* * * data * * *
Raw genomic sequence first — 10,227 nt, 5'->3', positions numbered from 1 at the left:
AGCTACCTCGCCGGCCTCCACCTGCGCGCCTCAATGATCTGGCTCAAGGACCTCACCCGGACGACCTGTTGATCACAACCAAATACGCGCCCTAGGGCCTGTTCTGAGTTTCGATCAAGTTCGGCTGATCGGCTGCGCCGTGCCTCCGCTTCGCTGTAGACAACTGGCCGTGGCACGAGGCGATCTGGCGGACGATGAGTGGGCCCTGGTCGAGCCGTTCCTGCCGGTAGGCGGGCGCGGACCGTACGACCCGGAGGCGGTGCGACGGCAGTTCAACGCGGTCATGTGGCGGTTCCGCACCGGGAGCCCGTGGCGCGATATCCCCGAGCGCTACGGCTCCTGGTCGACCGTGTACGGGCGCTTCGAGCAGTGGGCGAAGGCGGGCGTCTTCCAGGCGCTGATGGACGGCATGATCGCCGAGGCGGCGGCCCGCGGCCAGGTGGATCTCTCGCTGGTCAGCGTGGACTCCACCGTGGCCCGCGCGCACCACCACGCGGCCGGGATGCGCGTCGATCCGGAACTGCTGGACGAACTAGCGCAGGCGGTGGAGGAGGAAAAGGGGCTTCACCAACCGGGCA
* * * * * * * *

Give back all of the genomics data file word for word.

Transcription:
Raw genomic sequence first — 10,227 nt, 5'->3', positions numbered from 1 at the left:
AGCTACCTCGCCGGCCTCCACCTGCGCGCCTCAATGATCTGGCTCAAGGACCTCACCCGGACGACCTGTTGATCACAACCAAATACGCGCCCTAGGGCCTGTTCTGAGTTTCGATCAAGTTCGGCTGATCGGCTGCGCCGTGCCTCCGCTTCGCTGTAGACAACTGGCCGTGGCACGAGGCGATCTGGCGGACGATGAGTGGGCCCTGGTCGAGCCGTTCCTGCCGGTAGGCGGGCGCGGACCGTACGACCCGGAGGCGGTGCGACGGCAGTTCAACGCGGTCATGTGGCGGTTCCGCACCGGGAGCCCGTGGCGCGATATCCCCGAGCGCTACGGCTCCTGGTCGACCGTGTACGGGCGCTTCGAGCAGTGGGCGAAGGCGGGCGTCTTCCAGGCGCTGATGGACGGCATGATCGCCGAGGCGGCGGCCCGCGGCCAGGTGGATCTCTCGCTGGTCAGCGTGGACTCCACCGTGGCCCGCGCGCACCACCACGCGGCCGGGATGCGCGTCGATCCGGAACTGCTGGACGAACTAGCGCAGGCGGTGGAGGAGGAAAAGGGGCTTCACCAACCGGGCA